College Towns of the South: Oxford, Mississippi

Home of the Ole Miss Rebels
Rowan Oak

Visit Oxford

Named after the university town of Oxford, England, this north-central Mississippi town was founded in 1837 by three men who wanted to establish a site for the state’s first higher-learning institution. Now, more than 175 years later, Oxford is home to the University of Mississippi (colloquially known as Ole Miss), as well as a rich cultural and literary history. (Writers from William Faulkner to John Grisham have called it home, and Faulker based the fictional town of Jefferson, locale of many of his novels, on Oxford.)

Square Books

Visit Oxford

Stay at The Inn at Ole Miss. Oxford’s only full-service hotel, it was founded in 1951 as the Alumni House, a gathering place for visiting alums. In the eighties, individuals and families began sponsoring guest rooms, decorating them with Ole Miss memorabilia and photos of coaches and players; when the Rebels weren’t playing at Vaught-Hemingway Stadium, the rooms were made available to guests. Don’t miss the inn’s Sunday brunch, another longstanding Oxford tradition.

For dinner, hit City Grocery, the acclaimed epicenter of Oxford’s culinary scene. Order chef/owner John Currence’s trademark shrimp and grits, then head upstairs to the bar, a favorite gathering place for aspiring writers. City Grocery’s sister establishment, Currence’s Snackbar, is another standout watering hole, offering cheeky cocktails and a raw bar. Bourbon fans will swoon over the Big Bad Old Fashioned made with Blanton’s Bourbon, bacon bitters, and a brown sugar reduction. For a dressed-down dining experience, try Ajax Diner on Courthouse Square. If you’re not watching your waistline, The Big Easy, a country- fried steak served on a bun layered with mashed potatoes, gravy, and butter beans, is a must-try.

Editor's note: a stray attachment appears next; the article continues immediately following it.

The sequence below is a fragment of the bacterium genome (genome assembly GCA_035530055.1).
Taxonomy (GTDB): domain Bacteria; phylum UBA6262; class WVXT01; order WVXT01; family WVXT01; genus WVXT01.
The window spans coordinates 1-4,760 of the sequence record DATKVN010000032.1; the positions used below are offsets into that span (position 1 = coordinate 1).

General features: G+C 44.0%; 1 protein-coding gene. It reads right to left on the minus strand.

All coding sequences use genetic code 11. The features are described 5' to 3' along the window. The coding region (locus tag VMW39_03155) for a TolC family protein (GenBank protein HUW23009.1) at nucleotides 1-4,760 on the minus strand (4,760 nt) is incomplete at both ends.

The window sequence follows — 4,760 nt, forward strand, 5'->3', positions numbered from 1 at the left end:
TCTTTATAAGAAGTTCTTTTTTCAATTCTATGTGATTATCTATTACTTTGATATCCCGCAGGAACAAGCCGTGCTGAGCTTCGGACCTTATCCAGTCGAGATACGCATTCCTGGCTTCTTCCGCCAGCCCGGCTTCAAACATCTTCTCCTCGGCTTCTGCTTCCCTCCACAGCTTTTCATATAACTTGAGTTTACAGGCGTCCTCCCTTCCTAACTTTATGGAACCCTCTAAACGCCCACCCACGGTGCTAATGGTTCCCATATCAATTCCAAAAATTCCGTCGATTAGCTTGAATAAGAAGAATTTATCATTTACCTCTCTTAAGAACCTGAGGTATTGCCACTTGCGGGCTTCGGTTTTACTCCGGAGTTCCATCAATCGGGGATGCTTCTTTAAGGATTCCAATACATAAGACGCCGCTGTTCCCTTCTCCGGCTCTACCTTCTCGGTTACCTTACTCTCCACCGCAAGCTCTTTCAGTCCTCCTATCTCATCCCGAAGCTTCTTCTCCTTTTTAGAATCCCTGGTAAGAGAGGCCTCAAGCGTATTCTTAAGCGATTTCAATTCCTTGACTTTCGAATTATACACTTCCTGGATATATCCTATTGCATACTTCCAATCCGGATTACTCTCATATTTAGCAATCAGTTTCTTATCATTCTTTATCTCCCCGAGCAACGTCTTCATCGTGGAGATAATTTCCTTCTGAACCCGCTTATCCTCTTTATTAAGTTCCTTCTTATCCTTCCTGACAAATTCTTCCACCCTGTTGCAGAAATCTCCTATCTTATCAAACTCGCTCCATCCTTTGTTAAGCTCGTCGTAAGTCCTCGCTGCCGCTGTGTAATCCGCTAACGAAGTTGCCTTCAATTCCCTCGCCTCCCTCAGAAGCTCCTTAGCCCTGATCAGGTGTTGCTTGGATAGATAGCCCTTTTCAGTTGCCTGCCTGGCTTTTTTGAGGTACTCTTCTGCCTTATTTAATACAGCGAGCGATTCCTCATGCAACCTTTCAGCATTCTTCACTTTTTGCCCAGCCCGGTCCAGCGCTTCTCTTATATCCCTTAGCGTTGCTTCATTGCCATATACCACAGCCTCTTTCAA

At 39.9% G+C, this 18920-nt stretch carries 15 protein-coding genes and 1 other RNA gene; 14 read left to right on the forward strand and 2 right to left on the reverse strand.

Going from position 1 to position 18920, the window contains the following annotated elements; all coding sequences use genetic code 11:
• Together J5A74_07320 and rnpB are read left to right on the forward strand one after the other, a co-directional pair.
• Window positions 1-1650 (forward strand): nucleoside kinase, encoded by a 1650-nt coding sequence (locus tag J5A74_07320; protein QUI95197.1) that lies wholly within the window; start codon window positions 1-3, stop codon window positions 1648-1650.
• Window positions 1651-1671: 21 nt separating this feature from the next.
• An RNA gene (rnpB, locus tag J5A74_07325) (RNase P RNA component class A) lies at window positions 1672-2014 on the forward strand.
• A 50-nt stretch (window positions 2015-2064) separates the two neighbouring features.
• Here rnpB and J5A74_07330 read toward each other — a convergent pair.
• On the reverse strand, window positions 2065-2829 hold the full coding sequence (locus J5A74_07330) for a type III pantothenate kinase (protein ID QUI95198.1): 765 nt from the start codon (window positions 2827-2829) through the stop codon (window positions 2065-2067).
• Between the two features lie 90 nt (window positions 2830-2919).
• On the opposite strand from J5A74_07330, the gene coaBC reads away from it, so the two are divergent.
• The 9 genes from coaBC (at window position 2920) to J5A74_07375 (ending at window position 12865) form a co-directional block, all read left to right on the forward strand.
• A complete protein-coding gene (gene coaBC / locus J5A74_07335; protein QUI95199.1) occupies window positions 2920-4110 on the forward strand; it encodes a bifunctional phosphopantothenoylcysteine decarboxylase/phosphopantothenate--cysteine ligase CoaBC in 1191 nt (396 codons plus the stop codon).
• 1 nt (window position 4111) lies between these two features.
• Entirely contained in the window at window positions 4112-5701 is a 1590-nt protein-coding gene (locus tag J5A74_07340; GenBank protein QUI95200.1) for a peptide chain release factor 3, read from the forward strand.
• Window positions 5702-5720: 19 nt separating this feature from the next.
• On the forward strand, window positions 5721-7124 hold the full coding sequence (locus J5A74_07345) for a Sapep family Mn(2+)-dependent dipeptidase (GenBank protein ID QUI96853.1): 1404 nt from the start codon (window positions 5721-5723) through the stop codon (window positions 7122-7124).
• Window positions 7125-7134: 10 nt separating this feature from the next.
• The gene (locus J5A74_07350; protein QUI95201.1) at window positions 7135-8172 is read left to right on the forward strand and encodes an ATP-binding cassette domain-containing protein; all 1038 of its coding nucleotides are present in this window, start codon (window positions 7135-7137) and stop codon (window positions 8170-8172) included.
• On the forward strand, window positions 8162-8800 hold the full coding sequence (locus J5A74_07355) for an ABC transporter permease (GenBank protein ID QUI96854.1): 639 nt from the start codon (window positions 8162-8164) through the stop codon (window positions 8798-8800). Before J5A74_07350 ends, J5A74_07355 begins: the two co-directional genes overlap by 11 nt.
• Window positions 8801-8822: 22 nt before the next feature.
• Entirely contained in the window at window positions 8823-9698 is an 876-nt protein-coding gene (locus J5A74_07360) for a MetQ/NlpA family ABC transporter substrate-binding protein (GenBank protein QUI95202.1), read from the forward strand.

City Grocery

Visit Oxford

Once dubbed “the Vatican City of Southern Letters,” Oxford offers plenty for bibliophiles. Renowned independent bookstore Square Books is a required stop, as is Rowan Oak, the home of William Faulkner. Drooping cedar and magnolia trees surround the primitive Greek Revival house, where Faulkner’s spirit is said to roam.


“There’s rich history all around, from bullet holes in the Lyceum Columns to William Faulkner’s home. Stop and smell the roses and soak in the landscape.”—Leigh Anne Tuohy, inspiration for the book and film The Blind Side, class of 1982

“My must-see list includes Rowan Oak to feel Faulkner’s spirit, Square Books to read and maybe meet today’s great Oxford writers, and the beautiful University of Mississippi campus.”—Dan Jones, chancellor

“My favorite hangout in Oxford is Square Books. It’s got that bubble-in-time vibe that the best indie bookstores have, the most relaxed and welcoming feeling.”  —Greg Iles, bestselling author of Natchez Burning, class of 1983